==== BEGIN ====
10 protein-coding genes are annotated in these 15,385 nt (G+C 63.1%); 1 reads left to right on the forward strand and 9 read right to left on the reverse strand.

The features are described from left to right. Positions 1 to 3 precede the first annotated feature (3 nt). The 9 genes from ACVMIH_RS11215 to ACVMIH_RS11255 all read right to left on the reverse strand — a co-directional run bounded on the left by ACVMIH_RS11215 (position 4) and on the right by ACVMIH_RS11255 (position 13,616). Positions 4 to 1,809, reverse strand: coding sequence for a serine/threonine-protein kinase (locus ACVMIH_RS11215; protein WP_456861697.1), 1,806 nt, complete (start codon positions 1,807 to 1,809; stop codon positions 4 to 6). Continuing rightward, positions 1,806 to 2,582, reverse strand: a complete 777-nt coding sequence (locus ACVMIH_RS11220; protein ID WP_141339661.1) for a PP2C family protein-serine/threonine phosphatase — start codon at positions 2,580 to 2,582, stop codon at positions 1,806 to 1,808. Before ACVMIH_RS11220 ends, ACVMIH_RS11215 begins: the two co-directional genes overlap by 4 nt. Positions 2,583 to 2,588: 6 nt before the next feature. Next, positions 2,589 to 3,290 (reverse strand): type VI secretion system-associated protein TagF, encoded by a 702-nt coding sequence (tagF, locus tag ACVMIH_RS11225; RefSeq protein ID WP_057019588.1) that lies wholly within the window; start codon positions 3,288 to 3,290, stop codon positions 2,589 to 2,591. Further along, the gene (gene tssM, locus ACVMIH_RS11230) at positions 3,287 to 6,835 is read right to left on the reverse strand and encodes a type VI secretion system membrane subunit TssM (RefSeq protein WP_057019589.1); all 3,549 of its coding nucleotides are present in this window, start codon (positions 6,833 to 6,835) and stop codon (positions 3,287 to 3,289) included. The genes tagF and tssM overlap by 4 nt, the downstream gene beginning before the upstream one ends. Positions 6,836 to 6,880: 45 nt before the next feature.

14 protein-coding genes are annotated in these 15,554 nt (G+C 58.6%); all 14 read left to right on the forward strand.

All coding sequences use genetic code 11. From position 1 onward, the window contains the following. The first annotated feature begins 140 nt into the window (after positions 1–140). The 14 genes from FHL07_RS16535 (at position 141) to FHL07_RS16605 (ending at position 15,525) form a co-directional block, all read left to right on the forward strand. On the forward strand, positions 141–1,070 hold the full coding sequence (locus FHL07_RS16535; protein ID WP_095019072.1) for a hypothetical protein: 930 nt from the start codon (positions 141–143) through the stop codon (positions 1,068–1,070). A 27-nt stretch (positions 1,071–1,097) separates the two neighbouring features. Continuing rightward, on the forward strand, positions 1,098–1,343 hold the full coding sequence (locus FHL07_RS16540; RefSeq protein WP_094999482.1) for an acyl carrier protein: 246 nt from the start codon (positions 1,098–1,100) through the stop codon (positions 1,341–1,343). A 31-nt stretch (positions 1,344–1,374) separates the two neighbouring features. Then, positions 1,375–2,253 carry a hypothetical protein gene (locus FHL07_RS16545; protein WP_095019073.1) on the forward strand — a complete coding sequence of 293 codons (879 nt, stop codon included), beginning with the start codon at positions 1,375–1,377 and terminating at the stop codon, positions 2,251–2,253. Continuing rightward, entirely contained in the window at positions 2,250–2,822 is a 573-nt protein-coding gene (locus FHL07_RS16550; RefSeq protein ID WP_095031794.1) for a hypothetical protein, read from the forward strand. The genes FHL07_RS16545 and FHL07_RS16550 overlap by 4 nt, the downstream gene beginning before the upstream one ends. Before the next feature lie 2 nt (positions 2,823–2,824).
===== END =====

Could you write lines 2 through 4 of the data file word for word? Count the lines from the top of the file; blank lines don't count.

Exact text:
The features are described from left to right. Positions 1 to 3 precede the first annotated feature (3 nt). The 9 genes from ACVMIH_RS11215 to ACVMIH_RS11255 all read right to left on the reverse strand — a co-directional run bounded on the left by ACVMIH_RS11215 (position 4) and on the right by ACVMIH_RS11255 (position 13,616). Positions 4 to 1,809, reverse strand: coding sequence for a serine/threonine-protein kinase (locus ACVMIH_RS11215; protein WP_456861697.1), 1,806 nt, complete (start codon positions 1,807 to 1,809; stop codon positions 4 to 6). Continuing rightward, positions 1,806 to 2,582, reverse strand: a complete 777-nt coding sequence (locus ACVMIH_RS11220; protein ID WP_141339661.1) for a PP2C family protein-serine/threonine phosphatase — start codon at positions 2,580 to 2,582, stop codon at positions 1,806 to 1,808. Before ACVMIH_RS11220 ends, ACVMIH_RS11215 begins: the two co-directional genes overlap by 4 nt. Positions 2,583 to 2,588: 6 nt before the next feature. Next, positions 2,589 to 3,290 (reverse strand): type VI secretion system-associated protein TagF, encoded by a 702-nt coding sequence (tagF, locus tag ACVMIH_RS11225; RefSeq protein ID WP_057019588.1) that lies wholly within the window; start codon positions 3,288 to 3,290, stop codon positions 2,589 to 2,591. Further along, the gene (gene tssM, locus ACVMIH_RS11230) at positions 3,287 to 6,835 is read right to left on the reverse strand and encodes a type VI secretion system membrane subunit TssM (RefSeq protein WP_057019589.1); all 3,549 of its coding nucleotides are present in this window, start codon (positions 6,833 to 6,835) and stop codon (positions 3,287 to 3,289) included. The genes tagF and tssM overlap by 4 nt, the downstream gene beginning before the upstream one ends. Positions 6,836 to 6,880: 45 nt before the next feature.

14 protein-coding genes are annotated in these 15,554 nt (G+C 58.6%); all 14 read left to right on the forward strand.

All coding sequences use genetic code 11. From position 1 onward, the window contains the following. The first annotated feature begins 140 nt into the window (after positions 1–140). The 14 genes from FHL07_RS16535 (at position 141) to FHL07_RS16605 (ending at position 15,525) form a co-directional block, all read left to right on the forward strand. On the forward strand, positions 141–1,070 hold the full coding sequence (locus FHL07_RS16535; protein ID WP_095019072.1) for a hypothetical protein: 930 nt from the start codon (positions 141–143) through the stop codon (positions 1,068–1,070). A 27-nt stretch (positions 1,071–1,097) separates the two neighbouring features. Continuing rightward, on the forward strand, positions 1,098–1,343 hold the full coding sequence (locus FHL07_RS16540; RefSeq protein WP_094999482.1) for an acyl carrier protein: 246 nt from the start codon (positions 1,098–1,100) through the stop codon (positions 1,341–1,343). A 31-nt stretch (positions 1,344–1,374) separates the two neighbouring features. Then, positions 1,375–2,253 carry a hypothetical protein gene (locus FHL07_RS16545; protein WP_095019073.1) on the forward strand — a complete coding sequence of 293 codons (879 nt, stop codon included), beginning with the start codon at positions 1,375–1,377 and terminating at the stop codon, positions 2,251–2,253. Continuing rightward, entirely contained in the window at positions 2,250–2,822 is a 573-nt protein-coding gene (locus FHL07_RS16550; RefSeq protein ID WP_095031794.1) for a hypothetical protein, read from the forward strand. The genes FHL07_RS16545 and FHL07_RS16550 overlap by 4 nt, the downstream gene beginning before the upstream one ends. Before the next feature lie 2 nt (positions 2,823–2,824).